Further Reading

Fine-tuning the Software

If you are short on hard drive space, have a slow internet connection, or are simply not interested in installing everything but the kitchen sink; take a quick look at the package manifest and select a custom mix of packages tailored to your needs.

$ conda create -n <name> [package [package ...]]
$ source activate <name>

For example, if the work you intend to perform requires drizzlepac and nothing else, you can simply create a custom environment that contains only drizzlepac and its dependencies.

$ conda create -n mydriz drizzlepac
$ source activate mydriz

Additional Software Considerations

While our channel provides a suite of scientific software packages that are known to work well together and are supported by engineers from STScI, by default, Conda already has access to a hundreds of packages provided directly by Continuum Analytics, Inc. The AstroConda channel itself relies heavily on Continuum for its own dependencies, so you may find it beneficial to explore what is available to you.

Conda’s full documentation set covers topics ranging from installation to maintaining environments and is available from its creators and maintainers: http://conda.io/docs/using/index.html.

Installing additional software into your AstroConda environment is as simple as:

$ source activate astroconda
$ conda install <name_of_pkg>

Often, the fastest way to discover if a package exists in the conda ecosystem is to try searching for it with conda search <name_of_pkg>. A comprehensive list of software available directly from Continuum’s default channel can be found here: http://repo.continuum.io/pkgs/.

In addition to conda install the Python-standard tool pip is also available to install packages distributed through the Python Package Index (PyPI):

$ source activate astroconda
$ pip install <name_of_pkg>

Downgrading Packages

Did a recent update break your code? For example, if a bug is introduced into stsci.tools, you can, for example, easily downgrade it to a known-good version:

$ conda search stsci.tools
.  3.4.0                  py35_6  http://ssb.stsci.edu/astroconda/linux-64
*  3.4.1                  py35_0  http://ssb.stsci.edu/astroconda/linux-64

The * denotes the current version installed locally, while the . indicates Conda has cached that version of the package on your hard drive for quick-use. No prefix implies the package is neither cached, nor installed.

Now the only thing left to do, is to tell Conda to install the previous release of the package:

$ conda install stsci.tools=3.4.0

At this point you will prompted to downgrade the package and hopefully be back in business. However, if you find yourself in this predicament please send an email to help@stsci.edu describing the situtation in detail so that we may either begin working on a bug fix release to accommodate you, or offer alternative solutions the problem.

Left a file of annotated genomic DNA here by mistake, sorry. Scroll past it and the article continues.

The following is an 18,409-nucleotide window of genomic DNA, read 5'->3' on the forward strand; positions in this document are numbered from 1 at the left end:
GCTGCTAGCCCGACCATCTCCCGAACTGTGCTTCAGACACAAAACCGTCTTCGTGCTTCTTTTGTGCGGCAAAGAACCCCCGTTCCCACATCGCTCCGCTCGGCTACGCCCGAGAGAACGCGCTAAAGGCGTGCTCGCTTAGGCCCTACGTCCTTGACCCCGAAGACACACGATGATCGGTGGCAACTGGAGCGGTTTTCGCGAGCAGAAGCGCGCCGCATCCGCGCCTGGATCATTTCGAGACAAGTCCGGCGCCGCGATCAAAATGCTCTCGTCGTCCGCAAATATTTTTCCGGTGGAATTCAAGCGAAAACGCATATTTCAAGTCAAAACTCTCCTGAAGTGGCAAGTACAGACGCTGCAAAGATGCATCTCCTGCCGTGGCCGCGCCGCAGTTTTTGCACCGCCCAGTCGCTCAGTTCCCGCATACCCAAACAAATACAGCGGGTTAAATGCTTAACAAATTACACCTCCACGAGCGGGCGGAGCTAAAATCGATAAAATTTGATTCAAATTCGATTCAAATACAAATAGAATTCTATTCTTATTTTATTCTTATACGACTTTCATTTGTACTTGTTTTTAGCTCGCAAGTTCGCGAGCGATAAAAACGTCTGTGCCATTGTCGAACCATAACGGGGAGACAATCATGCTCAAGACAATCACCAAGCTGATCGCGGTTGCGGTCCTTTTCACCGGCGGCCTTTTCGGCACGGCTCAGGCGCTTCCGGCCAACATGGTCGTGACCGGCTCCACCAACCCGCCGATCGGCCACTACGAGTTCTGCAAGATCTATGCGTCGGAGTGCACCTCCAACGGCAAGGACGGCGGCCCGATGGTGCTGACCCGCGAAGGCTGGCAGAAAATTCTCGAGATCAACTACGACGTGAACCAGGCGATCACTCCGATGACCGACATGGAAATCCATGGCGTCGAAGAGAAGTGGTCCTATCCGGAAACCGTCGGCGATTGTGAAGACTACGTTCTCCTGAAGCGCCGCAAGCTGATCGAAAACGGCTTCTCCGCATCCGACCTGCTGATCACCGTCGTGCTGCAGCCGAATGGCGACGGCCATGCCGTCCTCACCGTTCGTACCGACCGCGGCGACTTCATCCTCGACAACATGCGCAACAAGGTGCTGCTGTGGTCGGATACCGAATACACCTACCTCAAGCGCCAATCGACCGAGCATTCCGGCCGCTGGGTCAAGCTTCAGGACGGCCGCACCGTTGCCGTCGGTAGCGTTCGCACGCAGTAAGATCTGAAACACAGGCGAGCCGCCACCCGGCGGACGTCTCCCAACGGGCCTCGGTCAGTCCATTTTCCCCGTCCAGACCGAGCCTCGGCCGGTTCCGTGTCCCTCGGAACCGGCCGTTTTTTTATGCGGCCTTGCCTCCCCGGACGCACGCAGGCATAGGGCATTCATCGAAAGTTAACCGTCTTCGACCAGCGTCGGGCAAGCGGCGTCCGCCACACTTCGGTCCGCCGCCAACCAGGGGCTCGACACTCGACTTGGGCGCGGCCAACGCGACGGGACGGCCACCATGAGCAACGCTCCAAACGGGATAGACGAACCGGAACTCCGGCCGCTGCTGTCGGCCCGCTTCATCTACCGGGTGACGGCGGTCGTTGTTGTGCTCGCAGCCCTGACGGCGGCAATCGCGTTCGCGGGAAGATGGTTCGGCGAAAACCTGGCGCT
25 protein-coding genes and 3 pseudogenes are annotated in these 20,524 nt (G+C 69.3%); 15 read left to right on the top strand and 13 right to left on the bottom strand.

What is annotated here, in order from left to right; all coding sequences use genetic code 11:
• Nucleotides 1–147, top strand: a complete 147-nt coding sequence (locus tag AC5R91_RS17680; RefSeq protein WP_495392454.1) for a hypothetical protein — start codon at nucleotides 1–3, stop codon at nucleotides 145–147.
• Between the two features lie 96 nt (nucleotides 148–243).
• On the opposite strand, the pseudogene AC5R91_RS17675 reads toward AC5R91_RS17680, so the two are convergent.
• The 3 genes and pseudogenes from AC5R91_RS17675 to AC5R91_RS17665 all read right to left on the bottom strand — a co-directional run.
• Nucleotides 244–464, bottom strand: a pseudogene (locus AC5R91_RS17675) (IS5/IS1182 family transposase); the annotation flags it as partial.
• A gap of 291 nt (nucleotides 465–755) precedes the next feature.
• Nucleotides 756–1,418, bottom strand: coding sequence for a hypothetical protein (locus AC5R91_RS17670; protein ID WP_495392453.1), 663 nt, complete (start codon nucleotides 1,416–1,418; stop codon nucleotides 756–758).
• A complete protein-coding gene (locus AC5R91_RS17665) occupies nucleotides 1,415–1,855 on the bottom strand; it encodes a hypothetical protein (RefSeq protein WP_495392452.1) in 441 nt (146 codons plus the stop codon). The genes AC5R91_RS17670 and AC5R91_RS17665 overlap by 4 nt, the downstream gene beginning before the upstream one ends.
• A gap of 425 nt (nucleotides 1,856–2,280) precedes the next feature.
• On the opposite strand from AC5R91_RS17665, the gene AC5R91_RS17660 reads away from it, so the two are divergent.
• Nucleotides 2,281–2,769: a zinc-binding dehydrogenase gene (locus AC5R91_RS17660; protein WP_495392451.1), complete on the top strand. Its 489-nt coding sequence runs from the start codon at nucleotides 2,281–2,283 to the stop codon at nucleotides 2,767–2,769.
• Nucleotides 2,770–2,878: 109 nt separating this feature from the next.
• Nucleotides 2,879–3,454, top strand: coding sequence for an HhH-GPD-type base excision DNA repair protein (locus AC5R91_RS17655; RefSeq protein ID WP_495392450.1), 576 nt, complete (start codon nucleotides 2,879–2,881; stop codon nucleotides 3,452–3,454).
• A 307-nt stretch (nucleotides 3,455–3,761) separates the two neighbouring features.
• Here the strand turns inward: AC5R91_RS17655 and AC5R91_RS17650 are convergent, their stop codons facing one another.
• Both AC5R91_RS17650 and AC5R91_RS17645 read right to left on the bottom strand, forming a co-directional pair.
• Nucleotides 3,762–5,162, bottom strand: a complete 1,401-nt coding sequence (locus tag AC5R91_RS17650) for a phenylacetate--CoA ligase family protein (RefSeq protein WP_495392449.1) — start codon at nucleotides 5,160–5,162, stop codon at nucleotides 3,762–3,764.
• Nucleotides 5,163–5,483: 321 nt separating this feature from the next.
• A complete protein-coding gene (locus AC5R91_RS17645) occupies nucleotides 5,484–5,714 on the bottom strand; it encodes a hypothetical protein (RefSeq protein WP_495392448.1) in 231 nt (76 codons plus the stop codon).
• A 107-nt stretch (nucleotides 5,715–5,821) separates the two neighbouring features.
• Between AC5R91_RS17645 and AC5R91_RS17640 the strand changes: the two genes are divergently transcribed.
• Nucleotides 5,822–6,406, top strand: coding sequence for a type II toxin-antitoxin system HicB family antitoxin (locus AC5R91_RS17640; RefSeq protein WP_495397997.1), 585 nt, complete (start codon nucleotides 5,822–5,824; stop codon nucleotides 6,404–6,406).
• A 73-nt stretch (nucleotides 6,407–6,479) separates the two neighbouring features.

Pinning Packages


Pinning packages has the potential to break Conda. Only pin packages as a last resort.

Let’s take the previous example one step further... Imagine stsci.tools is broken, and the hotfix release of 3.4.2 only partially solved the original issue. Now what? You still need to receive updates to other packages, but stsci.tools keeps trying to update back to 3.4.2 every time you touch conda update.

$ echo "stsci.tools <=3.4.0" > ${CONDA_PREFIX}/conda-meta/pinned

From now on, future calls to conda update will omit stsci.tools while performing dependency resolution. However, a clear side-effect of this will also be losing the ability to update packages that depend strictly on version 3.4.2. Although this is not a permanent solution it can prove useful in a bad situation.


Removing a Conda Environment

It is possible to remove a Conda environment by running:

$ conda env remove -n <env_name>

Let’s assume you’ve created a small test environment, “simple”, with only a few packages you are interested in, such as drizzlepac and hstcal.

$ conda create -n simple drizzlepac hstcal
$ source activate simple

You’ve played around for a bit, maybe calibrated some data or checked out a new feature, but at this point you’ve decided you no longer want the “simple” environment anymore. So you delete it:

$ source deactivate
$ conda env remove -n simple

And then you quickly verify your “simple” environment no longer exists using conda env list:

$ conda env list
# ["simple" is not listed]
astroconda               /home/username/miniconda3/envs/astroconda
iraf27                   /home/username/miniconda3/envs/iraf27
2016.2                   /home/username/miniconda3/envs/2016.2
root                  *  /home/username/miniconda3


[1]Intel x86_64 architecture